She would not be able to go back to the part of the city where she had stolen the dagger for months, if ever, even if she changed her jacket and all-important hat, which was usually all it took. The hat was vital because her hair was so noticeable, bright red-gold and wildly curly. But, this time she had made the stupid mistake of making eye contact with the shopkeeper. She had not meant to even look up, much less in his direction, but there was a musical instrument hanging on the wall behind him just like the one Grannyma had when Jessy was very small. She used to play it and sing Jessy to sleep. It had been traded for food, or something, or perhaps it had been stolen. Jessy’s eyes had been drawn to the thing –she couldn’t remember what it was called– hanging there shining a rich honey color, and she flashed back to Grannyma sitting beside her on the floor with the thing across her lap stroking the strings that ran the length of it, making beautiful sounds come out. She could hear it almost as if Grannyma was in a little room in her head, still playing.
She flushed now with shame at how she had closed her eyes, right there in the store, and swayed to music only she could hear. Feeling the shopkeeper’s gaze upon her, she had opened her eyes and met his. She had no clue what he was thinking, but she knew he would recognize her if he saw her face again. Her yellow-gold eyes were different, too, and she would normally have had on dark glasses, but she had broken her only pair, and they were hard to come by. She made an about face and bolted for the door with the shopkeeper right behind her.
Jessy ran almost all the way home, taking a circuitous route and losing him somewhere in the maze of alleys and basements she knew so well. She wondered how he knew about the dagger, she was sure he had not seen her take it. Most of all though, she wondered what had happened to the alarm that always went off in her head when there was any form of danger; the entire time the shopkeeper had been chasing her, calling for her to stop, the alarm had been silent.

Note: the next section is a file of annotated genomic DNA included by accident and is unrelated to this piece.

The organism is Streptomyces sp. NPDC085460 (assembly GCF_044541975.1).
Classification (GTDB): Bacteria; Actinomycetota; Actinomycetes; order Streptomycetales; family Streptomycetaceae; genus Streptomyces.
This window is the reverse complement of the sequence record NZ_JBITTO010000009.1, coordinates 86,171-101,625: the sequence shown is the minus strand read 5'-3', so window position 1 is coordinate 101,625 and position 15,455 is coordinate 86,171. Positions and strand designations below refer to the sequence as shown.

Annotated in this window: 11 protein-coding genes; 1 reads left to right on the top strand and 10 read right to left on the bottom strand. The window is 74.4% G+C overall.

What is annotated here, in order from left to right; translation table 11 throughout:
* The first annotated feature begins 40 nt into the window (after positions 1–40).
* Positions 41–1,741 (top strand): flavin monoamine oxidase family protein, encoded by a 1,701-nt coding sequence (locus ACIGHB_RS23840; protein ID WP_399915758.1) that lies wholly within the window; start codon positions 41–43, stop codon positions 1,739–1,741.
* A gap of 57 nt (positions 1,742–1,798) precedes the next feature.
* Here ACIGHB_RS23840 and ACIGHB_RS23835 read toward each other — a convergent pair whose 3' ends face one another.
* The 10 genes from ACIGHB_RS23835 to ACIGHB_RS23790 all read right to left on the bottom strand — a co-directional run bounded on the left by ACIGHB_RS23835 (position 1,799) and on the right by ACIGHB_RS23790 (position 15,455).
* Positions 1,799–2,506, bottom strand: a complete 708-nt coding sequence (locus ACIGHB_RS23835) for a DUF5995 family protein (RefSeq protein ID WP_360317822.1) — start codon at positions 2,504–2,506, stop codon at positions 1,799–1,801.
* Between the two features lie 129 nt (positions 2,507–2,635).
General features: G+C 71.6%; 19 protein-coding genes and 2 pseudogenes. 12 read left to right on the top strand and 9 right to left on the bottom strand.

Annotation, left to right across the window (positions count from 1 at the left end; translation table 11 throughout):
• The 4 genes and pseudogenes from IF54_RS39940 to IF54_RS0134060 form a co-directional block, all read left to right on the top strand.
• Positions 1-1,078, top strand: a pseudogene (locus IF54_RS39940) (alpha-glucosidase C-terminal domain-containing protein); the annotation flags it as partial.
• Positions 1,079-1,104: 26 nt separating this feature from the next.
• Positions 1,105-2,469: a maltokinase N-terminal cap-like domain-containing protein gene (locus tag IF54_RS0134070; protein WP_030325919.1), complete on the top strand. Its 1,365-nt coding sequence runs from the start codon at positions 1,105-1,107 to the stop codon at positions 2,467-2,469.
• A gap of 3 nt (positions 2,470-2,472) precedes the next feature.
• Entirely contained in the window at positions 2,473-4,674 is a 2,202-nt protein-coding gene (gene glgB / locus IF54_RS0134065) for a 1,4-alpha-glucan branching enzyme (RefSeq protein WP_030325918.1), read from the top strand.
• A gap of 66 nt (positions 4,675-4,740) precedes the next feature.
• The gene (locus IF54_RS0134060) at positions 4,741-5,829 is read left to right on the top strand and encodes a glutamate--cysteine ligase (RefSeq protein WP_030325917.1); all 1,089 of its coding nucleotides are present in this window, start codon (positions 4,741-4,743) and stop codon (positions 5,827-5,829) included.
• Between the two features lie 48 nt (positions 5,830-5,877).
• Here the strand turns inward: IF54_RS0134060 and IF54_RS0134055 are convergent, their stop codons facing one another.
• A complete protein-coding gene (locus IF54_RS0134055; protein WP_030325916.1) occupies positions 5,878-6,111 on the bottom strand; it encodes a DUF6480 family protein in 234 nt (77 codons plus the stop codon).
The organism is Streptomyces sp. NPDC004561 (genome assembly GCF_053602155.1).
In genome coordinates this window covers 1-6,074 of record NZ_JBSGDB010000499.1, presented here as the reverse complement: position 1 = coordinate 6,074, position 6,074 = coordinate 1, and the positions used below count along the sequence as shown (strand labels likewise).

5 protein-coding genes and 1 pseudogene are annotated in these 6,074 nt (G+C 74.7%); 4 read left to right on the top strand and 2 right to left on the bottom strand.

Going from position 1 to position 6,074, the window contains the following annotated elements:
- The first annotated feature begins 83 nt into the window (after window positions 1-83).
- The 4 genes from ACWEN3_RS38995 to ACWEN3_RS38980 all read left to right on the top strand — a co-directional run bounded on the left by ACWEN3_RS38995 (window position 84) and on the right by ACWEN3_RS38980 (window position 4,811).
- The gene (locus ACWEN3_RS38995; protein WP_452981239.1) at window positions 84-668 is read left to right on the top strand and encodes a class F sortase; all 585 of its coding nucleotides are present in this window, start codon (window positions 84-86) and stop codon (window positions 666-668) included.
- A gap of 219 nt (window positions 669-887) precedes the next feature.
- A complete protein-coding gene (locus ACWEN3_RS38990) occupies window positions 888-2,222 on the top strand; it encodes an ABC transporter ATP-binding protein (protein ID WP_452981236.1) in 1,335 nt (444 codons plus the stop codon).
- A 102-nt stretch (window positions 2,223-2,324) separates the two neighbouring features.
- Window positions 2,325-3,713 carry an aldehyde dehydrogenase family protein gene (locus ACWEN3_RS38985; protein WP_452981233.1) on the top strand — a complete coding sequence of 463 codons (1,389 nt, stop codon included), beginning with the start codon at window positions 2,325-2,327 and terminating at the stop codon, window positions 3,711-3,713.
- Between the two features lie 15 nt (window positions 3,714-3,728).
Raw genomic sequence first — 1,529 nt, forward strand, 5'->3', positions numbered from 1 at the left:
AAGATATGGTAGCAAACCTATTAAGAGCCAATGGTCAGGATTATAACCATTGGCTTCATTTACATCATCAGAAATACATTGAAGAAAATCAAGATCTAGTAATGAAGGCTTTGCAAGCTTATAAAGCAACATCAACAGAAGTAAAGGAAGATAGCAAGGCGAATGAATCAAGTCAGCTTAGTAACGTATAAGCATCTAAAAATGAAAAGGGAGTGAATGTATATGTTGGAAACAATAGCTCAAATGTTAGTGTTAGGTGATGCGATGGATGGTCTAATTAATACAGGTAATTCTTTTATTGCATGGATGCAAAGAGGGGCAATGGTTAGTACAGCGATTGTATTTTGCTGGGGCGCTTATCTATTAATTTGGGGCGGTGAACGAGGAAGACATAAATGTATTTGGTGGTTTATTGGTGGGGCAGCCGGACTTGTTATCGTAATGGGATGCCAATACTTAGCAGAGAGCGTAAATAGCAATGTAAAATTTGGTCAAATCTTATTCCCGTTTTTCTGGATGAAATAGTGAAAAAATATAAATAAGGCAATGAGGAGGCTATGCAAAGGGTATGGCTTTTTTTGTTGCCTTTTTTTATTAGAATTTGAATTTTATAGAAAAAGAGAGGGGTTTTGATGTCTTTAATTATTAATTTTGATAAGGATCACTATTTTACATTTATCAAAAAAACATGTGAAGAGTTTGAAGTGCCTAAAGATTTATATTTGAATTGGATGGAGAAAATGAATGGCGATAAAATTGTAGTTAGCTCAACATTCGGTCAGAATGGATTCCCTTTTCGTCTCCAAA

Jessy was awakened in the night by shrieks of laughter and loud voices. She crawled groggily to the vent, the better to hear. There were whoops and whistles, and someone was pounding out a beat on what sounded like a one of the large metal drums lying abandoned in places all over the city. Jessy shuddered. She knew what it meant. Someone was being initiated, and someone would die.
She covered her ears and tried to block it out, but she couldn’t. A guttural scream rose over the party sounds and she knew it had begun. From the cries she could tell that it was a man they had captured; this was a matter of happenstance, as they had no more regard for females than they did males. In fact, they probably would have preferred a girl. They would spend the night entertaining themselves with their victim, and in the morning they would kill him.
She jumped to her feet and began to pace the small room, plugging her ears and humming to further mask the horrible screams, and catcalls. The sounds penetrated every time she had to pause for a breath, and she knew she would not be able to bear it much longer. She was trembling violently, and her stomach felt as though someone had kicked her there. She sank to the floor and sat rocking back and forth, teeth clenched, tears leaving pale trails through the dirt on her hollow cheeks. She felt that if she did not do something, she would explode. Her fists were thrust into her jacket and suddenly she felt the dagger.